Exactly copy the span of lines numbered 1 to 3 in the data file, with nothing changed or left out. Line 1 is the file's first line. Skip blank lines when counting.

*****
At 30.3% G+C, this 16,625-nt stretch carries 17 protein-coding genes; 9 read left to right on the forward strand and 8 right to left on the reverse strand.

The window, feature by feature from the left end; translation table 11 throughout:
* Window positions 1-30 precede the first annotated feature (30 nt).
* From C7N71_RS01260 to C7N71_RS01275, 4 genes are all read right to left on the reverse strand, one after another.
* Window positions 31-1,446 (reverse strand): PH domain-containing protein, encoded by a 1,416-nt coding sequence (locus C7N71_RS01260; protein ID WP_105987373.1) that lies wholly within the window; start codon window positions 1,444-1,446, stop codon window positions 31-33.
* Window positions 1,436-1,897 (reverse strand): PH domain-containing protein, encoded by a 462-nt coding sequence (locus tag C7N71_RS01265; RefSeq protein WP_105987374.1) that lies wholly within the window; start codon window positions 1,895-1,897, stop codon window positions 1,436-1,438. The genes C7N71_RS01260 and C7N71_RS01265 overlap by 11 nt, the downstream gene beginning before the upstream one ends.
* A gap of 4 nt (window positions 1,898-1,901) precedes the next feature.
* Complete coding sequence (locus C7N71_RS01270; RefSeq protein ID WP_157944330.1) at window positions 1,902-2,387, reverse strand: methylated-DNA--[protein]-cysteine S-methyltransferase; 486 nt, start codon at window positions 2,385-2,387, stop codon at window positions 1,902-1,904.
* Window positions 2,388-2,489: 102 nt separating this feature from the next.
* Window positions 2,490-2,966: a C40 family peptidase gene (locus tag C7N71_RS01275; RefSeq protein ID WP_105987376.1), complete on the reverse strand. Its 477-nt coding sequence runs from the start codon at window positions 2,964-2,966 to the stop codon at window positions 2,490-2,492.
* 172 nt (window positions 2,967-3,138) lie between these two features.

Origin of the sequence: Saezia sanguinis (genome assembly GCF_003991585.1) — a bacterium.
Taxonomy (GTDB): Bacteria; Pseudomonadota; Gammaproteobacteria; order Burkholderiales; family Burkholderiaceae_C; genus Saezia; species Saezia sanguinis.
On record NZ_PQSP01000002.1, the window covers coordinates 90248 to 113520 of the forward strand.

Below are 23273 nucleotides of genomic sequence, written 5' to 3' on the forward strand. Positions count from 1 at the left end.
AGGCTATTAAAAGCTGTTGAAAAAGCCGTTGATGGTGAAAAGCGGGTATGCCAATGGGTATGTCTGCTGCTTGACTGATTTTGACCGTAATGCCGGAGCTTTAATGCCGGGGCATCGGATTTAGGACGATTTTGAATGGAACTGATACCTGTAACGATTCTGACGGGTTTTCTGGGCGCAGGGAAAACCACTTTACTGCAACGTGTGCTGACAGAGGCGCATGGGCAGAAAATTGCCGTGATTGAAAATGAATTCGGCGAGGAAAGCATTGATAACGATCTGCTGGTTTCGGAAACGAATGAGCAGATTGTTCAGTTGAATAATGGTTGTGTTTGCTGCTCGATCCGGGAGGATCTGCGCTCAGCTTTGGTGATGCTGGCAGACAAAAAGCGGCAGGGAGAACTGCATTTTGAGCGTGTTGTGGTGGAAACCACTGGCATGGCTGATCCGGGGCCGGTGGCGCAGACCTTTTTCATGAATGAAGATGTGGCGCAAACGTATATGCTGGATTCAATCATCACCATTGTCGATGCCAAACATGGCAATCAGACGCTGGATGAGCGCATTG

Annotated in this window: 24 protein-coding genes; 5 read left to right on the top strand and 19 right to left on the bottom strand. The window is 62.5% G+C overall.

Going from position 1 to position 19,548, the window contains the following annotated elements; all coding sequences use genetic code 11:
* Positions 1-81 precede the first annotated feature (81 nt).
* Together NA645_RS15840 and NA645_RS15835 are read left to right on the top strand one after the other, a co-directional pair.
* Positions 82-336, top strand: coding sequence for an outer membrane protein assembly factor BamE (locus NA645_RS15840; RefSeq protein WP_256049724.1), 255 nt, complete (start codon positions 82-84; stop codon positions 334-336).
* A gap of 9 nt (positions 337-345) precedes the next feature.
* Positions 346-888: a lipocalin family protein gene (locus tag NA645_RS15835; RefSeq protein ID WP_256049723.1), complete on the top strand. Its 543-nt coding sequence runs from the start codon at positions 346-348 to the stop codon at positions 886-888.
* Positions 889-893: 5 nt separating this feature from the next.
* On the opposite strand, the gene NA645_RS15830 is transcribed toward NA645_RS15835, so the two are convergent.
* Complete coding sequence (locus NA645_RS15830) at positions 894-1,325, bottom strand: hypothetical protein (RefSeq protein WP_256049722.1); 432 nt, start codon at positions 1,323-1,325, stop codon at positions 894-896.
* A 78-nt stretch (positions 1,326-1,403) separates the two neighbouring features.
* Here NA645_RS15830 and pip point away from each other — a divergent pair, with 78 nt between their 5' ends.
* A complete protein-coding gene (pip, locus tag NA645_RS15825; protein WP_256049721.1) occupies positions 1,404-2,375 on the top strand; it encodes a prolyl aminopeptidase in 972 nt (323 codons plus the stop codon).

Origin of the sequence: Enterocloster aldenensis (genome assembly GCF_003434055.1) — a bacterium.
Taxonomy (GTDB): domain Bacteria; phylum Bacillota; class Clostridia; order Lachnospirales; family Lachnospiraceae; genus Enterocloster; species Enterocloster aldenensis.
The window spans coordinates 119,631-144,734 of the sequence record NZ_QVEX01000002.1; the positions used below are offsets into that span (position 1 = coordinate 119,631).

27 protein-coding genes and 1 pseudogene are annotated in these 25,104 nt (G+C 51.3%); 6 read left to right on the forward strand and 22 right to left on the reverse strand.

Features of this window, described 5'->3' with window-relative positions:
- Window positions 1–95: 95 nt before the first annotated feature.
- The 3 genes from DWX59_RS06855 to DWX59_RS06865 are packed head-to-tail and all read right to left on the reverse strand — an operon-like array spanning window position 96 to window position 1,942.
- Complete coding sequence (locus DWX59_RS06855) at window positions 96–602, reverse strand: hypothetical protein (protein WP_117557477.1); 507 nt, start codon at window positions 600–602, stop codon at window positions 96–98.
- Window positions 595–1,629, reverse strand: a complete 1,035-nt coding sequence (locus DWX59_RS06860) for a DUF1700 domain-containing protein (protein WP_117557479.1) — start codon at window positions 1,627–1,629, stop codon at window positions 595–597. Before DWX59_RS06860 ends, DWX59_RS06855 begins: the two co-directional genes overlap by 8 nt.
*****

At 30.3% G+C, this 16,625-nt stretch carries 17 protein-coding genes; 9 read left to right on the forward strand and 8 right to left on the reverse strand.

The window, feature by feature from the left end; translation table 11 throughout:
* Window positions 1-30 precede the first annotated feature (30 nt).